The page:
“‘Twas chatt’ring, grinning, mouthing, jabb’ring all,
    And Noise, and Norton, Brangling, and Breval,
    Dennis and Dissonance; and captious Art,
    And Snip-snap short, and Interruption smart.
    ‘Hold (cry’d the Queen) A Catcall each shall win,
    Equal your merits! equal is your din!” (II 229–234)
    The critics are then invited to all bray at the same time. In this, Richard Blackmore wins easily:

    “All hail him victor in both gifts of Song,
    Who sings so loudly, and who sings so long.” (II 255–6)
    (Blackmore had written six epic poems, a “Prince” and “King” Arthur, in twenty books, an Eliza in ten books, an Alfred in twelve books, etc. and had earned the nickname “Everlasting Blackmore.” Additionally, Pope disliked his overuse of the verb “bray” for love and battle and so had chosen to have Blackmore’s “bray” the most insistent.)

    The assembled horde go down by Bridewell (the women’s prison) between 11:00 am and 12:00 pm, when the women prisoners are being whipped, and go “To where Fleet-ditch with disemboguing streams/ Rolls the large tribute of dead dogs to Thames” (II 267–8). At the time, Fleet Ditch was the city’s sewer outlet, where all of the gutters of the city washed into the river. It was silted, muddy, and mixed with river and city waters.

    In the ditch, the political hacks are ordered to strip off their clothes and engage in a diving contest. Dulness says,

    “Who flings most filth, and wide pollutes around/ The stream, be his the Weekly Journals, bound” (II 267–8),

    while a load of lead will go to the deepest diver and a load of coal to the others who participate. “The Weekly Journals” was a collective noun, referring to London Journal, Mist’s Journal, British Journal, Daily Journal, inter al. In this contest, John Dennis climbs up as high as a post and dives in, disappearing forever. Next, “Smedly” (Jonathan Smedley, a religious opportunist who criticised Jonathan Swift for gain) dives in and vanishes. Others attempt the task, but none succeed like Leonard Welsted (who had satirised Pope, Gay, and Arbuthnot’s play Three Hours after Marriage in 1717), for he goes in swinging his arms like a windmill (to splash all with mud): “No crab more active in the dirty dance,/ Downward to climb, and backward to advance” (II 296–7). He wins the Journals, but Smedly reappears, saying that he had gone all the way down to Hades, where he had seen that a branch of Styx flows into the Thames, so that all who drink city water grow dull and forgetful from Lethe.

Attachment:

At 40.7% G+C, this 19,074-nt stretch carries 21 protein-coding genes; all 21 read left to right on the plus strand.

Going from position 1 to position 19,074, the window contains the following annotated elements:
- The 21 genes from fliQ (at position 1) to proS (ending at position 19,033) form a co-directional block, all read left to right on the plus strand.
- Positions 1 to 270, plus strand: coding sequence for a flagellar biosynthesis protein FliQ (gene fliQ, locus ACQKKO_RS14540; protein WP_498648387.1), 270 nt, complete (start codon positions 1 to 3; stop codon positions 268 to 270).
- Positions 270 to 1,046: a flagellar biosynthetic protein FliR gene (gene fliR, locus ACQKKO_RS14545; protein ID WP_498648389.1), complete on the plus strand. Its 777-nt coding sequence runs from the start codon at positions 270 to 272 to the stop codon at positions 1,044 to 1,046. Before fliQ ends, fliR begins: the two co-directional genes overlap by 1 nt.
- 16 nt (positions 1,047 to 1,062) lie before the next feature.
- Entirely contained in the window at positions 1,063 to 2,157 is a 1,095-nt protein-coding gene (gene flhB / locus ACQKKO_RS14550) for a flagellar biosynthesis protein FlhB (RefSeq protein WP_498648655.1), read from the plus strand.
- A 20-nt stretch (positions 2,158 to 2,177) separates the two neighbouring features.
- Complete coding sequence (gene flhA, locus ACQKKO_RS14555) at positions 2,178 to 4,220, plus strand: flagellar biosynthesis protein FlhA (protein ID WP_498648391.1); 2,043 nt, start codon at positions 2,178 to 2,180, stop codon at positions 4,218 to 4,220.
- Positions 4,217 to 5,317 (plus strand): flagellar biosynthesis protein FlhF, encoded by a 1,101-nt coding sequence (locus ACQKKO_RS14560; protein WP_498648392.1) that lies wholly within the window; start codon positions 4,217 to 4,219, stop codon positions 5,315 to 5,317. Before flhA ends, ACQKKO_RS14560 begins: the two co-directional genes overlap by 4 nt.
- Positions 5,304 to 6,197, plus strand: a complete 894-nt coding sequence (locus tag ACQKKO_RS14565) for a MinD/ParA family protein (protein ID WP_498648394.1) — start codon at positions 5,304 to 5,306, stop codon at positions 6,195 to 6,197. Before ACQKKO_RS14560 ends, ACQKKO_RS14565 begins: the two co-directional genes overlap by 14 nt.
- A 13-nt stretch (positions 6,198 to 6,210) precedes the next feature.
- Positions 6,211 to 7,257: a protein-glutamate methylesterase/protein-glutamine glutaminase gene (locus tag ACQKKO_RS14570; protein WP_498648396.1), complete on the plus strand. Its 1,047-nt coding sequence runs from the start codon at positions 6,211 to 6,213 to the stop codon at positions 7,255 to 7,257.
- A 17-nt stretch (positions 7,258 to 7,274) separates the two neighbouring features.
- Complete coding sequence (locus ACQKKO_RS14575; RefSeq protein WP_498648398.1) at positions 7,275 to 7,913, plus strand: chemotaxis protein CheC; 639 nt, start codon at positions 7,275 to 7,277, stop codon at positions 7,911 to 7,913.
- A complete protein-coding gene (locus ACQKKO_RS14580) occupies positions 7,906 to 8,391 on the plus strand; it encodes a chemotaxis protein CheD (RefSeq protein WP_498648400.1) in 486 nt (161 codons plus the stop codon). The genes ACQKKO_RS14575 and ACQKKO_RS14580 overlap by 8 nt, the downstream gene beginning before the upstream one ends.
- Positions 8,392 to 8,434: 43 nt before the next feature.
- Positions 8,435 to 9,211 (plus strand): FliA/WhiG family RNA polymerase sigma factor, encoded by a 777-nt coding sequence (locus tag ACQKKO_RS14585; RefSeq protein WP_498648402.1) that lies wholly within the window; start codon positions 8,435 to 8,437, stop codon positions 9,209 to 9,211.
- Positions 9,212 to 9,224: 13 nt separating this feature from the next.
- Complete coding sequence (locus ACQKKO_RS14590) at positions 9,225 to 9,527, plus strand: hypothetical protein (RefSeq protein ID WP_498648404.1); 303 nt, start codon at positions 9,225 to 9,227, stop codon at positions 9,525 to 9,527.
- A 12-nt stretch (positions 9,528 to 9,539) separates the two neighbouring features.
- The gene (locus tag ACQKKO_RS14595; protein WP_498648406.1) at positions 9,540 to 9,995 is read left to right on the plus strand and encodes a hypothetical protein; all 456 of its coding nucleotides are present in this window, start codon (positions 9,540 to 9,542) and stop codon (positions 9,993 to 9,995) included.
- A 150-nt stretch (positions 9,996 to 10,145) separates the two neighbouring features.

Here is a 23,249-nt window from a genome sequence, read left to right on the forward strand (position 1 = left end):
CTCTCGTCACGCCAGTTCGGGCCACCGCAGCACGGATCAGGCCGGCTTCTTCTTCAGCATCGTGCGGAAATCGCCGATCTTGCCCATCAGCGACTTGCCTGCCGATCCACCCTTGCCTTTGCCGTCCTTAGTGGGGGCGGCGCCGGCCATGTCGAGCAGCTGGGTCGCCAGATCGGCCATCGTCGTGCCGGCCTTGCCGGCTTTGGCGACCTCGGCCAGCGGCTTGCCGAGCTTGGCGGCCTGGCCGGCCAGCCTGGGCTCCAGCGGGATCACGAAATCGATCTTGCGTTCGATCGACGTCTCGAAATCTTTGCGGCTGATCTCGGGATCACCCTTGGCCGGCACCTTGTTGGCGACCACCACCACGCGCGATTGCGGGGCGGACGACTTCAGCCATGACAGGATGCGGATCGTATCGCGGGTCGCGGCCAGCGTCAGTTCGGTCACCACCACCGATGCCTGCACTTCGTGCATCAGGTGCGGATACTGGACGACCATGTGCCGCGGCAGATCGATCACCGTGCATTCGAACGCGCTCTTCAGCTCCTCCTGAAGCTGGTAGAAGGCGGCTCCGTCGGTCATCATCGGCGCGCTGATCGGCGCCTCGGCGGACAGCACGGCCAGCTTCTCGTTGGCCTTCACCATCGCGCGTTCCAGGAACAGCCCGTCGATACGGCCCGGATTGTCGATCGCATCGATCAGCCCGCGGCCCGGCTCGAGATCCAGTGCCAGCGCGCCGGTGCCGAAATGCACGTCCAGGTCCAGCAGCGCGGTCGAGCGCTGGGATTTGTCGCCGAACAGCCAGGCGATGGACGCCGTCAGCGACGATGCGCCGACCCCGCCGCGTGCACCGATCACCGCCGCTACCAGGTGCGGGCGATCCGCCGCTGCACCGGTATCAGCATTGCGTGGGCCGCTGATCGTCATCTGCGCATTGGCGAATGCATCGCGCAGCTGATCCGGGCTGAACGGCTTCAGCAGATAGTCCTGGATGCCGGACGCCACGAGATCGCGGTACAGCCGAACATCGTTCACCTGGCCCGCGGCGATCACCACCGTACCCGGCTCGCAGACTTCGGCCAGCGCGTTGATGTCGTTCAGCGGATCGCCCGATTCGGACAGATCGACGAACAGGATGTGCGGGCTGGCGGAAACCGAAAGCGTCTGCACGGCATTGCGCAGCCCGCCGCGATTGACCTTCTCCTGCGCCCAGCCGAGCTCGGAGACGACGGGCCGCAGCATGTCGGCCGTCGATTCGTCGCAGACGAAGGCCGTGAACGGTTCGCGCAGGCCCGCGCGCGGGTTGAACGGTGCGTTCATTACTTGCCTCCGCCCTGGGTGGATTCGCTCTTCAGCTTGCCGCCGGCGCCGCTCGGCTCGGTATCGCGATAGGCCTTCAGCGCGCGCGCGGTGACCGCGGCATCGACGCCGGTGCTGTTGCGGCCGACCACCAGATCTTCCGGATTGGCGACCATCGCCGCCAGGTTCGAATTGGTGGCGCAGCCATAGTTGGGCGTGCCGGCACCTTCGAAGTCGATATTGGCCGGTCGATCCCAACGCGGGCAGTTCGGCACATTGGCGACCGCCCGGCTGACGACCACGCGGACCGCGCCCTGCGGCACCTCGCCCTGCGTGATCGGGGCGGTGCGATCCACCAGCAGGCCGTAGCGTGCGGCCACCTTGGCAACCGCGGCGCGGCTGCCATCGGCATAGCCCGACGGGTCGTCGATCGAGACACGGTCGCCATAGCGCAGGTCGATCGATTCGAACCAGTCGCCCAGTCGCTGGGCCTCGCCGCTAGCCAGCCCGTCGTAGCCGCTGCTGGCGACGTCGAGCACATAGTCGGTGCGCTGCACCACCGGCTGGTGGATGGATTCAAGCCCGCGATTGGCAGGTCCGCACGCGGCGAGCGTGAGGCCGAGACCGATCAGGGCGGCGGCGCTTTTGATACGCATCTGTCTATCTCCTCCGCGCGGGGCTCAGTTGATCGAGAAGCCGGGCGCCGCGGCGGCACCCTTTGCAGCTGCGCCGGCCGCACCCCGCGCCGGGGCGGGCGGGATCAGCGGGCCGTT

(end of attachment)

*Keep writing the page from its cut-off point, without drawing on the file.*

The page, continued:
Like

  3. A Book III

    Settle gives Theobald full knowledge of Dulness. This is his baptism: the time when he can claim his divine role and begin his mission (in a parody of Jesus being blessed by the Holy Spirit). Settle shows Theobald the past triumphs of Dulness in its battles with reason and science. He surveys the translatio stultitia: the Great Wall of China and the emperor burning all learned books, Egypt and Omar I burning the books in the Ptolemean library. Then he turns to follow the light of the sun/learning to Europe and says,

    “How little, mark! that portion of the ball,
    Where, faint at best, the beams of Science fall.
    Soon as they dawn, from Hyperborean skies,
    Embody’d dark, what clouds of Vandals rise!” (III 75–8)
    Goths, Alans, Huns, Ostrogoths, Visigoths, and Islam are all seen as destroyers of learning. Christianity in the medieval period is also an enemy of learning and reason in Settle’s view:

    “See Christians, Jews, one heavy sabbath keep;
    And all the Western World believe and sleep.” (III 91–2)
    Pope lambastes the medieval popes for destroying statuary and books that depicted Classical gods and goddesses and for vandalising others, for making statues of Pan into Moses.

    Settle then surveys the future. He says that Grub Street will be Dulness’s Mount Parnassus, where the goddess will

    “Behold a hundred sons, and each a dunce” (III 130).

    He names two sons of contemporary dunces who were already showing signs of stupidity: Theophilus Cibber (III 134) and the son of Bishop Burnet.

    Settle turns to examine the present state of “duncery”, and this section of the third book is the longest. He first looks to literary critics, who are happiest when their authors complain the most. Scholars are described as: